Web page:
Mt. Pleasant Golf Course, 6001 Hillen Rd., 410-254-1577
Poor Boy’s Garden Center
Friends Terry Gerahty and Mike Tyson started Poor Boys in 1985 in Dundalk, after the two had worked at a produce stand on Joppa Road. Two years later, they opened another Poor Boys in Parkville.
The Parkville store offers a wide variety of annuals, perennials, groundcovers, hanging baskets, shrubs, and trees. But it’s the vegetable and herb selection that draws customers from far and wide, according to nursery manager Michele Betley. During peak season, the Parkville Poor Boy’s sells more than 30 varieties of tomatoes and an equal number of pepper varieties. They also sell more than 100 types of herbs, including some harder to find herbs, such as scented geraniums like citronella and stevia (a sugar substitute). “Wherever we can, we try to embrace local growers,” says the nursery’s landscape designer, Lysa Wieman, listing Hillcrest Farm, Perennial Farm, and Valley View Farms among the growers they buy from.
The aquatics section is also a favorite among customers, offering everything from fish, tadpoles, and snails to pumps, filters, and organic solutions for keeping your pond clean and healthy. In addition to an extensive garden supply selection, the store also has a large selection of ‘green’ products for the environmentally friendly gardener.
7721 Old Harford Rd., Parkville, 410-668-7599
Sun Nurseries, started by Erik Rosenbaum in 1973 and continued by his daughter, Annette Fentress, is as expansive as its namesake. The sprawling 20-acre site hosts a huge plant-display area, garden supply store, and sample garden.
Its seemingly limitless selection of plants includes ornamental, shade and fruit trees, shrubs, conifers, broadleaf evergreens, hollies, rhododendrons, azaleas, Japanese maples, roses, grasses, fruiting plants, and native plants. They also carry some hard-to-find plants, such as paw paws, many types of non-invasive bamboo, and dwarf conifers, to name a few. Favorites include woody plants like nandina, Knockout roses, cherry laurels, and green giant arborvitae for screening, as well as annuals and perennials, including pansies, geraniums, herbs, liriope, and grasses. The nursery grows most of its plants and trees on its 94-acre tract in Carroll County. They purchase most of their annuals from local growers, though they do produce some of the hanging baskets they offer.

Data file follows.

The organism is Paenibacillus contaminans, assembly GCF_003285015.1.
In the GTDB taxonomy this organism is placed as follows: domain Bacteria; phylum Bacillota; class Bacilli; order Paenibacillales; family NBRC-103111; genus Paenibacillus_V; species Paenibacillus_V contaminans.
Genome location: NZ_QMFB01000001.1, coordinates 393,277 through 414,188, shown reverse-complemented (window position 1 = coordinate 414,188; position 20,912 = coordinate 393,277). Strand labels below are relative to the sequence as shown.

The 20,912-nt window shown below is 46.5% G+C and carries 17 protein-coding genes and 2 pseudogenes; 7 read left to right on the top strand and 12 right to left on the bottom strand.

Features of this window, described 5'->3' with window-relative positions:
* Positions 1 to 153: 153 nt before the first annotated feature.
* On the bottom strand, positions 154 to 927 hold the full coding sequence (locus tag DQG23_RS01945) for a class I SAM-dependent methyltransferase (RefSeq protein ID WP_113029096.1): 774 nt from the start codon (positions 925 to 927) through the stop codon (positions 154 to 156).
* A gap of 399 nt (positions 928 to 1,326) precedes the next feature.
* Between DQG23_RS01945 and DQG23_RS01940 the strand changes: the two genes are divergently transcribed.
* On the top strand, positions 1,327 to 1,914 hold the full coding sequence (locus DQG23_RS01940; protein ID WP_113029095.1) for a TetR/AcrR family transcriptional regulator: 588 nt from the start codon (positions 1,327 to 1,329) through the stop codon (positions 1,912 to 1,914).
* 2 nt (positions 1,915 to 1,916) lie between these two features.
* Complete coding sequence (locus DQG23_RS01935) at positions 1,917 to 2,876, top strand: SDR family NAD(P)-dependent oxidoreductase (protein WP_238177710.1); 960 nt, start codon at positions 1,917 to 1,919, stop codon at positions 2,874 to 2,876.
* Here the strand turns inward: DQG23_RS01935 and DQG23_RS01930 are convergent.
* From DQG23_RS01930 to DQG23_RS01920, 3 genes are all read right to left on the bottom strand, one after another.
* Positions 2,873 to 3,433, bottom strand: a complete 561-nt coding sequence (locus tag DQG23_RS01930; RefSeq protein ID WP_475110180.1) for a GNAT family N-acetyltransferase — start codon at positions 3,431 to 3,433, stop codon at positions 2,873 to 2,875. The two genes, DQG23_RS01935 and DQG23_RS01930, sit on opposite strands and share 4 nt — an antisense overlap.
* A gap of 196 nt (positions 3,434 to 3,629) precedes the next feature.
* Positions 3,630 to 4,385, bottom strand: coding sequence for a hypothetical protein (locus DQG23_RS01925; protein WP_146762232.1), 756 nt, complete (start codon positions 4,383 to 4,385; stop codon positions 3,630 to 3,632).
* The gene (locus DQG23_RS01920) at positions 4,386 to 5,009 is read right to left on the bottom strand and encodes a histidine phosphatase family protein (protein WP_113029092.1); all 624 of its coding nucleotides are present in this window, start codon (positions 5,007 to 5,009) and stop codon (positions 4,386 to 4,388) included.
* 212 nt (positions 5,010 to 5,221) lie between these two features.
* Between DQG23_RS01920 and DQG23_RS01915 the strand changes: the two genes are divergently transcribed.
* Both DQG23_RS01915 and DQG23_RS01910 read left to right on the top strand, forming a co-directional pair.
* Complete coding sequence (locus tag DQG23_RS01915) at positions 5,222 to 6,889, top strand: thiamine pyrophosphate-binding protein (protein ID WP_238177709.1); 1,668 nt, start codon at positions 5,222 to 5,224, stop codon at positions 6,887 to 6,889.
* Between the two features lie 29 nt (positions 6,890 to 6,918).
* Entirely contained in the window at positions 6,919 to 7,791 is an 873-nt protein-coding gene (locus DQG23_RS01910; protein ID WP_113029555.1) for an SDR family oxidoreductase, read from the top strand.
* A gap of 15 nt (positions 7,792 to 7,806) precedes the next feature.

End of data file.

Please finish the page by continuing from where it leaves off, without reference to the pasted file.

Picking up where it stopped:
“We are growers first,” Fentress says. “That gives us a vast amount of knowledge about how any plant grows, which ones do well in this area, what the plant likes, and any possible pitfalls. Also, because our plants are locally grown, they are acclimated to our area and will perform better.”
14790 Bushy Park Rd., Woodbine
Willow Oak Flower and Herb Farm
Even if you don’t live an Anne Arundel County, Willow Oak Flower and Herb Farm can make a great day trip on a spring day. Maria Price started the nursery 33 years ago on her grandparents’ 40-acre farm. The grounds, which are protected by the Maryland Environmental Trust and the Severn River Land Trust, are open to the public, and Price encourages people to walk around to get ideas for their yards. Walk along the pristine woodland trail, stroll through the dozen themed gardens, and picnic by the pond.
The nursery focuses on local pesticide- and herbicide-free plants, offering a wide selection of healthy native plants, annuals, shrubs, herbs, heirloom vegetables, and fruit trees. This year’s special additions include miniature citrus trees and fragrant old-fashioned roses. “We try to offer plants that do well for us in the gardens,” says Price. The nursery is especially renowned for its cooking and medicinal herbs, and Price, who has a master’s degree in pharmacognosy (the study of medical uses of plants) can tell you exactly how to use them.
8109 Telegraph Rd., Severn, 410-551-2237